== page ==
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On April 6th, the Cybersecurity & Infrastructure Security Agency (CISA) and SAP released an alert warning that SAP systems running outdated or misconfigured software are exposed to increased risks of malicious attacks.

Threat actors are carrying out a series of attacks, including theft of sensitive data, financial fraud, disruption of mission-critical business processes and other operational disruptions, and delivery of ransomware and malware.

According to Onapsis’ threat report, SAP applications are widely deployed and used for mission-critical operations worldwide by organizations in essential industries such as food distribution, medical device manufacturing, pharmaceuticals, critical infrastructure, government and defense, and more.

SAP software is used at more than 400,000 organizations globally, helping with critical business processes management, including enterprise resource planning (ERP), product lifecycle management, customer relationship management (CRM), and supply-chain management.

From mid-2020 until publication of this report, Onapsis researchers have recorded more than 300 successful exploit attempts on unprotected SAP instances. This significant exploit activity was related to multiple vulnerabilities (CVEs) and insecure configurations.

Source

According to the warning, the attacks are brute-forcing high-privilege SAP user accounts, as well as exploiting a raft of known bugs:

  • CVE-2020-6287 – a critical authentication bypass issue in SAP NetWeaver Application Server Java allowing full account takeover;
  • CVE-2020-6207 – another critical authentication bypass bug, in SAP Solution Manager;
  • CVE-2018-2380 – a medium-severity flaw in SAP CRM, which allows an attacker to exploit insufficient validation of path information provided by users;
  • CVE-2016-9563 – a medium-severity bug, this time in SAP NetWeaver AS Java. Remote authenticated users can exploit it to conduct XML External Entity (XXE) attacks, which allow them to interfere with XML processing;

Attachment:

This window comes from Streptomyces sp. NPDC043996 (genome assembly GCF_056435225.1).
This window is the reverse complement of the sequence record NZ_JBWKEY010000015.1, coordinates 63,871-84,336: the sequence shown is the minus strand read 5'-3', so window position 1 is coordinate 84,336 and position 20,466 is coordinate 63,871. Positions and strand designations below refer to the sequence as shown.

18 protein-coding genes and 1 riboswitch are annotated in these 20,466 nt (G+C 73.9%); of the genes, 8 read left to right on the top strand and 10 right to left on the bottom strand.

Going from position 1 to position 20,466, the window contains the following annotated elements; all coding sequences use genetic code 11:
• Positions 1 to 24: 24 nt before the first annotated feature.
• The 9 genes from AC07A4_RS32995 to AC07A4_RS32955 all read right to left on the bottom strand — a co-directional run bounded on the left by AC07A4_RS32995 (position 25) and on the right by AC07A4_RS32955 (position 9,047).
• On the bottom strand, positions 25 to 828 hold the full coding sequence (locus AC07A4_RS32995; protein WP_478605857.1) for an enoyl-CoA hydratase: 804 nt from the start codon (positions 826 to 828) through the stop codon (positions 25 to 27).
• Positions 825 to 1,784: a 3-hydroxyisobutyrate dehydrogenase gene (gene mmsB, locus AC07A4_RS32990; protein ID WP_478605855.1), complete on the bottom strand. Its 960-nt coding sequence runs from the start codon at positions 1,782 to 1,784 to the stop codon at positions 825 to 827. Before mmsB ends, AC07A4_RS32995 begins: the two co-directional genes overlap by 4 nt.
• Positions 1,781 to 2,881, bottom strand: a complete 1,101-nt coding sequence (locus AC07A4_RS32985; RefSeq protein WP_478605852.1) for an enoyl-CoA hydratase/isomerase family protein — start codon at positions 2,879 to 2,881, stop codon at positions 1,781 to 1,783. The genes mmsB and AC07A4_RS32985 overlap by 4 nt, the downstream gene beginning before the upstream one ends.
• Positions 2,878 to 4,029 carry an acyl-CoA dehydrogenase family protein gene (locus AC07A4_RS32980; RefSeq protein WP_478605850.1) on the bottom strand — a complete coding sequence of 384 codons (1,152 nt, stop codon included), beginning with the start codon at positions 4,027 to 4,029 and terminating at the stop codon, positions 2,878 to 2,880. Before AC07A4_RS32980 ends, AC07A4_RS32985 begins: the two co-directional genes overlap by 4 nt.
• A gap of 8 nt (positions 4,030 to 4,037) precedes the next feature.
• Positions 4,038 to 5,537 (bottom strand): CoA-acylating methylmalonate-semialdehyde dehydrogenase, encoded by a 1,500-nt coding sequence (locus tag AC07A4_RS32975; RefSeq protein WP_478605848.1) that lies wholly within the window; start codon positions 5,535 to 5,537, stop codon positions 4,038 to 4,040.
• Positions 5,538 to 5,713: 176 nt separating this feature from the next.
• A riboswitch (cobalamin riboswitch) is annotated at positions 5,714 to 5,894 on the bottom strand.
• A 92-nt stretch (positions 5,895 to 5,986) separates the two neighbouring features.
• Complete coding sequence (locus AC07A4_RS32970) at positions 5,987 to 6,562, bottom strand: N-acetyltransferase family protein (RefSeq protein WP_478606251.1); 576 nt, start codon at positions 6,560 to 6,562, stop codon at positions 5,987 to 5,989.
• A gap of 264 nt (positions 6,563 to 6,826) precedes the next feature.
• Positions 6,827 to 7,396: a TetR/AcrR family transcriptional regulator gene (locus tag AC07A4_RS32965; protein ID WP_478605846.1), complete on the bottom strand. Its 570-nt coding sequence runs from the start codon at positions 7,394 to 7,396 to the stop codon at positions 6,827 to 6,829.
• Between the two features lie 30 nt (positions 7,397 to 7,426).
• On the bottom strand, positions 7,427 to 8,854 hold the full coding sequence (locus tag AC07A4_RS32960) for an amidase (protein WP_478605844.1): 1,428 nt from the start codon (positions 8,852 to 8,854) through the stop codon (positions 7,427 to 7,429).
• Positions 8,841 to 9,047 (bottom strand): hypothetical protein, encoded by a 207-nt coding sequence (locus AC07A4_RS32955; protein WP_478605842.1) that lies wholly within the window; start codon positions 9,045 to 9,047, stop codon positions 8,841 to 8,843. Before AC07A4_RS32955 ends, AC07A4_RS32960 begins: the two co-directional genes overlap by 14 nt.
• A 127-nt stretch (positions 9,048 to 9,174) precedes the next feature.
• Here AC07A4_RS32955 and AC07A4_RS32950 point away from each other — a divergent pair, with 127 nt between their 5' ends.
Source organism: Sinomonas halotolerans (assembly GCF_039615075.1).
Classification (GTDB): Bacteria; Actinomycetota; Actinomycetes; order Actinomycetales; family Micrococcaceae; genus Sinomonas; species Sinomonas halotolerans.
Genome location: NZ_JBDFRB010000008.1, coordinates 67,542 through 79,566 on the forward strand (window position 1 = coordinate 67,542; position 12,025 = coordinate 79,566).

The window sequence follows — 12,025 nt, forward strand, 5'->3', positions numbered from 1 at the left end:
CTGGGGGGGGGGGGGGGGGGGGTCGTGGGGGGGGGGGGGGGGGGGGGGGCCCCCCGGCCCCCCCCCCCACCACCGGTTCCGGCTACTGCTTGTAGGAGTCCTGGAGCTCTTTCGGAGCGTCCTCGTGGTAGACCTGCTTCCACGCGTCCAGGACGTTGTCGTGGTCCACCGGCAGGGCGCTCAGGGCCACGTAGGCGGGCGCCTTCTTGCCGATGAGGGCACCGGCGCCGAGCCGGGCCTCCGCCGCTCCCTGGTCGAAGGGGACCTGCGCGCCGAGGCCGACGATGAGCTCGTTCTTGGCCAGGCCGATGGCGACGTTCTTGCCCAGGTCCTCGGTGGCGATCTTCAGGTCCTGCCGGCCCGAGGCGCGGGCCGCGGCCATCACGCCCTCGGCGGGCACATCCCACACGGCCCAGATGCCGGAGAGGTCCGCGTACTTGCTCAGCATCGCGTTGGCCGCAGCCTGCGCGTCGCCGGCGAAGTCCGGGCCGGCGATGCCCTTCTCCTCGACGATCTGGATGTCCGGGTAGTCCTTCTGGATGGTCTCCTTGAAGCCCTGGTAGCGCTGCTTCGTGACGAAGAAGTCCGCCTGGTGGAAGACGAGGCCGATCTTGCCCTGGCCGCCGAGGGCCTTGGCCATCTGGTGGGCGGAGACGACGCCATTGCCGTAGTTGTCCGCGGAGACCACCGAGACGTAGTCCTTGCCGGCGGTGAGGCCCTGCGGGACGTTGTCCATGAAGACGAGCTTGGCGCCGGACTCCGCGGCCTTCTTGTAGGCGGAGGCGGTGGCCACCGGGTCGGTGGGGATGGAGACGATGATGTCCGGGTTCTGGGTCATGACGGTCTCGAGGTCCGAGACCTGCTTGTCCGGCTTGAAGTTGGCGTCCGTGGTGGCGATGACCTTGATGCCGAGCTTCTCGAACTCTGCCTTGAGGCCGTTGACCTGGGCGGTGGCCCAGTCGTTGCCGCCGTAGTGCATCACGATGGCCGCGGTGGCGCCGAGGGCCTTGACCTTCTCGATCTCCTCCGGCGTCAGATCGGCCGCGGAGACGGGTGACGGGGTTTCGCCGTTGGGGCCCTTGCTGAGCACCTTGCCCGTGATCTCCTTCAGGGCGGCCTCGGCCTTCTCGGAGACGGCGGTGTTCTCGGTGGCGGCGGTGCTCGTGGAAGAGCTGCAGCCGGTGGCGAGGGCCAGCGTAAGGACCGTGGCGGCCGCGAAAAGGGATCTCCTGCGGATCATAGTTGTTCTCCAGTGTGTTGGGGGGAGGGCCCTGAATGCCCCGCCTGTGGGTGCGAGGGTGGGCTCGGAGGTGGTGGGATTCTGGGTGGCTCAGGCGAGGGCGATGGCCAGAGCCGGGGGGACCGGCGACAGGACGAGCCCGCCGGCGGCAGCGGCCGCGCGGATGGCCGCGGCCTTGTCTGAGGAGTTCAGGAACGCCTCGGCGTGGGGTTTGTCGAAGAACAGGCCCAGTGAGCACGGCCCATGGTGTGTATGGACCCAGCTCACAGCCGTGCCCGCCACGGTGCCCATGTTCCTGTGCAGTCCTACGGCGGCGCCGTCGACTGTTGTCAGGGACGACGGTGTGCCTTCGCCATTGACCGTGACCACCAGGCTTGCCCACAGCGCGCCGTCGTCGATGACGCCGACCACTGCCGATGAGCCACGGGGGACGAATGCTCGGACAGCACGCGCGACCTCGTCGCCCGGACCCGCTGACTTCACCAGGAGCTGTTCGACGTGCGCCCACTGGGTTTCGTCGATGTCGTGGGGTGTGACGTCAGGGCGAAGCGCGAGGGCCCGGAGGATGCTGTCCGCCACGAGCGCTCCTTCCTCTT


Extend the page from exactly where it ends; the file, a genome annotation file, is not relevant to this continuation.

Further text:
• CVE-2016-3976 – a high-severity directory traversal vulnerability in SAP NetWeaver AS Java that allows remote attackers to read arbitrary files;
  • CVE-2010-5326 – an 11-year-old critical issue in the Invoker Servlet on SAP NetWeaver AS Java. It doesn’t require authentication, which allows remote attackers to execute arbitrary code via an HTTP or HTTPS request.

Source: Onapsis

Curiously, in some cases cyber attackers are patching the exploited vulnerabilities after they’ve gained access to a victim’s system, Onapsis said.

According to the alert, the campaign is built up by several groups, who appear to be engaged in coordinated activity across vast stacks of infrastructure.

Attackers [are] triggering exploitation from different source systems from the ones used to perform subsequent manual logins were detected, indicating the possibility of coordinated groups and/or actors leveraging wide-spread attack infrastructure. While this behavior is common when analyzing operating system and network-based attacks, this data provides evidence that the same approach is also used when targeting mission-critical applications, as these actors use TOR nodes and distributed VPS infrastructures to launch the attacks and escalate privileges.

Source

The activity is originating from all over the world, including Hong Kong, India, Japan, the Netherlands, Singapore, South Korea, Sweden, Taiwan, United States, Vietnam, and Yemen.

Exploit chaining. Source: Onapsis.

The best way to prevent these kinds of attacks is to patch the vulnerabilities. Additionally, all accounts should have strong, unique passwords to disallow automated brute-force attempts to break in; and any systems that don’t need to face the public web should be taken offline.

However, while applying security patches in due time is crucial to closing down the risk from major, known vulnerabilities, patching can only remedy issues that are in plain sight. Since cyber attackers are patching the flaws, experts believe there also needs to be a way to detect malicious activity.

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